While some skiers are calling for a less intrusive access road, Snow King Resort is standing firm in its request for a route up the front of the mountain.
Resort officials contend a frontside road will offer beginning skiers a more forgiving run from the summit to the base. But one critic said that would come at the expense of advanced skier terrain.
“It’s going to diminish the quality of skiing,” Rod Newcomb said. “Every skier skiing every run has to deal with that road.”
Newcomb is the founder of the American Avalanche Institute, a backcountry skier of nearly 60 years and former Snow King patroller. He also served on the Snow King stakeholder group earlier this year.
Newcomb argues that the proposed road would break up some of the mountain’s best slopes, forcing skiers to navigate steep banks where the road would cut across the slope. His alternative is for Snow King to take advantage of an existing road that travels up the back side to the summit, via Leeks Canyon, never interrupting a ski run. It was used to build the original summit lift and Panorama House, and these days operators use it to reach the cell tower atop the mountain.
The road is just one piece of Snow King’s proposed changes to its master plan for development on the mountain, which is under review by the town of Jackson and the U.S. Forest Service. The resort’s sweeping package of proposals is meant to bring financial stability to a business that has long claimed to be gushing red.
The road would be used to construct a restaurant and serve a gondola station at the summit and would double as accessible learning terrain for children and new skiers.
“It’s not about do we want to do this or that,” Snow King GM Ryan Stanley said. “It’s really about our goal to improve the winter operations and ski experience … and having a beginner ski-way is a critical piece.”
Newcomb believes that beginner experience would come at the expense of expert skiers, who prefer runs without obstacles like road cuts.
“It’s a trade-off,” he said. “Is the impact of that road worth what they want it for, when there is a road that would perfectly suit the construction purpose on the back side?”
The road up the backside begins just south of High School Road and crosses land owned by the Lockhart family. Kelly Lockhart said the family has long negotiated with groups that needed to use the road and would be willing to do the same with Snow King.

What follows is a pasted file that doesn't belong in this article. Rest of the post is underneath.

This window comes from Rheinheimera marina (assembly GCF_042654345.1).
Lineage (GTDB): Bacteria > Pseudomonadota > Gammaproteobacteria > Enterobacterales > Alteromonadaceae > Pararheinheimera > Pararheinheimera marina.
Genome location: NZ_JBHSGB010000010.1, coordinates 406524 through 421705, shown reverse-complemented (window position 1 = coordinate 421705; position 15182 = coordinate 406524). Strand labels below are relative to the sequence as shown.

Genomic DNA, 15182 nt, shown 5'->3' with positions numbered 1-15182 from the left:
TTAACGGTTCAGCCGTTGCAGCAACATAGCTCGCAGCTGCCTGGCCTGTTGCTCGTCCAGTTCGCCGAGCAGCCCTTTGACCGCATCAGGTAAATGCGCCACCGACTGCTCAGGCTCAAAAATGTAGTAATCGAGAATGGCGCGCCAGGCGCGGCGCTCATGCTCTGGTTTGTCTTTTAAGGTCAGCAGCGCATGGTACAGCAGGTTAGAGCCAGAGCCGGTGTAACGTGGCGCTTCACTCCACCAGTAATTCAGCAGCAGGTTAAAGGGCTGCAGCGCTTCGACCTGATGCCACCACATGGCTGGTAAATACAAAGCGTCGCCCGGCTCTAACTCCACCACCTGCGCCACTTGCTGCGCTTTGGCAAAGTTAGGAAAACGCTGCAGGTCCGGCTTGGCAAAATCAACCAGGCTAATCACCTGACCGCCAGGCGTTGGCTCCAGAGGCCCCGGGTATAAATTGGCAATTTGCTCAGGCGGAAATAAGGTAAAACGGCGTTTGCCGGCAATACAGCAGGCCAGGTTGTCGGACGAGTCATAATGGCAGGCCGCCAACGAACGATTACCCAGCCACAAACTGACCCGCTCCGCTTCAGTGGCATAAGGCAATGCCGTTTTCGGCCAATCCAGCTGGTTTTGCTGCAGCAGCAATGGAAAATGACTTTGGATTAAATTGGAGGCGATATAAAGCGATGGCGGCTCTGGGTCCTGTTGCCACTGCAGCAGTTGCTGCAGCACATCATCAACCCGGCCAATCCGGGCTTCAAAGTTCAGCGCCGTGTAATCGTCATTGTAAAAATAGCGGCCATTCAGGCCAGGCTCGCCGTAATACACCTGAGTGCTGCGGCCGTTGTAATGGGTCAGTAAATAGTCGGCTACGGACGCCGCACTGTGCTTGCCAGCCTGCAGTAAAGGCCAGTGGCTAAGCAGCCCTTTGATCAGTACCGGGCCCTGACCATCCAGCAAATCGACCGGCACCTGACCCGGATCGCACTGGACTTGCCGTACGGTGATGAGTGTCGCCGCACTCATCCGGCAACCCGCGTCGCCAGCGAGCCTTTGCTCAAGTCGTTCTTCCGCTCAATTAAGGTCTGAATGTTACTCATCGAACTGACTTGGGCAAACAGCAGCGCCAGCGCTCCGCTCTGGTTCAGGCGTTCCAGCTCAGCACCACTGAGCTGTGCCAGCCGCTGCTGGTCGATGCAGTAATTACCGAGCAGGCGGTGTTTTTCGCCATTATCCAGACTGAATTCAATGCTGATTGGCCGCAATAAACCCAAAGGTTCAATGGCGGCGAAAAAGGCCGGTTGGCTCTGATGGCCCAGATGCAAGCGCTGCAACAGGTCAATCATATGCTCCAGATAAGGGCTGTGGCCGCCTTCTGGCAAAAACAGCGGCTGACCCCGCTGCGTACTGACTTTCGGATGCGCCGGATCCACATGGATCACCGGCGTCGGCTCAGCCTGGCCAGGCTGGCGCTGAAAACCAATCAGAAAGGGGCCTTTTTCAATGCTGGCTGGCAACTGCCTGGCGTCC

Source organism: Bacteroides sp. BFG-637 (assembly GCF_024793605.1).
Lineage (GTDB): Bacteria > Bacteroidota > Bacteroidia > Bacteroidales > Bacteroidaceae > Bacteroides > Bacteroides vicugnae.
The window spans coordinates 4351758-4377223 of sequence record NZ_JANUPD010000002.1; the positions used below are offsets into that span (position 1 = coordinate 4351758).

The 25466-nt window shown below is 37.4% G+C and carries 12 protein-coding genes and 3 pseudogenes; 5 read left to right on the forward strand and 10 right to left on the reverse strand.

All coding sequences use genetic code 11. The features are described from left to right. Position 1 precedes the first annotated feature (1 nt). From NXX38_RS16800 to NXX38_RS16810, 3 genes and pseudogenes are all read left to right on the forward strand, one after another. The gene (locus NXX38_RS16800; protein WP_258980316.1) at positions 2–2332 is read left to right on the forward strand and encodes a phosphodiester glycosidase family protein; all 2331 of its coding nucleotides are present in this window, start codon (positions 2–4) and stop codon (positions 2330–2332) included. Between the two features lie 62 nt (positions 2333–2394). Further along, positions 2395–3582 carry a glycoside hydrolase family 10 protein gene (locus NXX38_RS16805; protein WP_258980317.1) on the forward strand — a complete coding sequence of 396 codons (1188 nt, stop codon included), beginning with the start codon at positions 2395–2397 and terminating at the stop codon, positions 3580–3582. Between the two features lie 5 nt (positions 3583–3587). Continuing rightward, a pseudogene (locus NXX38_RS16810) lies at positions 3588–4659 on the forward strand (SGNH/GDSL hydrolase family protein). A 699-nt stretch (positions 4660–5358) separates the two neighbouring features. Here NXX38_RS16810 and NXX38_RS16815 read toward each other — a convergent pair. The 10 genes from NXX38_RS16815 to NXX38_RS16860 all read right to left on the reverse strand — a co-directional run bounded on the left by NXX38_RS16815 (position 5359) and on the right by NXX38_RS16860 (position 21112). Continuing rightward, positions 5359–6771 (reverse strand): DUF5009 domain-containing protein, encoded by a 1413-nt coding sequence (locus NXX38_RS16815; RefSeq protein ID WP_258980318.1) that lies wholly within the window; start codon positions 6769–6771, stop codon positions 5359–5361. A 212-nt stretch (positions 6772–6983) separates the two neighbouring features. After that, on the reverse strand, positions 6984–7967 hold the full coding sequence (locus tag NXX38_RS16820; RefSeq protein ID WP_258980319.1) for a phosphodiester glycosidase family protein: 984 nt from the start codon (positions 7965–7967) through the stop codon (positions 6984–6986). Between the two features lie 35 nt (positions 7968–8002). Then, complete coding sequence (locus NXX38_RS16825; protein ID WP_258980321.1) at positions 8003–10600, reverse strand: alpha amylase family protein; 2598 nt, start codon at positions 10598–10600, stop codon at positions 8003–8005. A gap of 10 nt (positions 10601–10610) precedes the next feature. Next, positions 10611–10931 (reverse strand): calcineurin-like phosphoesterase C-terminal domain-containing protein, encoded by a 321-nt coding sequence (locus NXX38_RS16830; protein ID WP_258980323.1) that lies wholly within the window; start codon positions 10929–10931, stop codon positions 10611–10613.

The road isn’t in good enough condition for heavy construction vehicle use and would need improvements before Snow King could use it. But Newcomb argues it’s a better option than marring the mountain’s finest runs.
The proposed road on the front would require a 6-foot bank on the uphill side where it crosses Elk run, Newcomb said. Further west, where it crosses Bearcat run, the road would cut through steeper terrain and create even taller banks.
Newcomb, who has held avalanche courses at ski resorts throughout the West, said these steep sections above the proposed road are prone to avalanches and would need to be monitored.
Although many ski mountains have frontside roads, Newcomb said most situate them so they are not a hindrance to skiing.
But as Snow King sees it, the new road would improve the overall ski experience, allowing the resort to reclaim existing roads that now cut across Elk and other runs.
“It’s not a major net loss,” Stanley said.
Another common concern is that the road will encroach on valuable wildlife habitat as it passes through undeveloped land on the Bridger-Teton National Forest, land that is now outside Snow King’s boundaries to the east and west.
“As Teton County continues to increase in population and build out to the forest, this boundary becomes more important,” Newcomb wrote in a letter to Mary Moore, the U.S. Forest Service’s Jackson District ranger.
The road would head east beyond the north face of Snow King and into the Cache Creek drainage before switchbacking and cutting across all the runs from the top. Past the Bearcat run to the west the road would switchback again, extending beyond current boundaries before reaching the summit.
Stanley said the Forest Service, as it analyzes all of Snow King’s proposals through its National Environmental Policy Act process, will determine whether the road would harm wildlife. If it would, the Forest Service will recommend alternatives, he said.
“Some people think these are foregone conclusions,” Stanley said.
But what is finally approved will depend on what the Forest Service decides after an expected 18-month review.
Speaking Monday at a joint meeting of the Town Council and Teton County Board of County Commissioners, Moore confirmed that assertion. She said that after her superiors have considered all relevant information they’ll decide whether to support the proposed road, or some alternative.
Long before Newcomb was a veritable ski legend, he began skiing Snow King in the early 1960s, and then, as now, there was no beginner terrain from the top. There were, however, two get-off stations on the old Summit lift.
He started by hopping off at the first one, skiing a short way to the base. Then he graduated to the second.
“Eventually I had my courage to go to the top,” Newcomb said. “The locals who grew up here will tell the same story.”
And as long as he’s been here, he said, the resort has struggled to sustain winter operations. With that in mind, he supports the resort’s efforts to diversify its activities and appeal to a wider audience.
“I’m not against improvements,” Newcomb said. “Let them have their gondola and their restaurant at top. But this road is going to be a major feature.”
Editor's note: This article has been revised to clarify Snow King's financial status.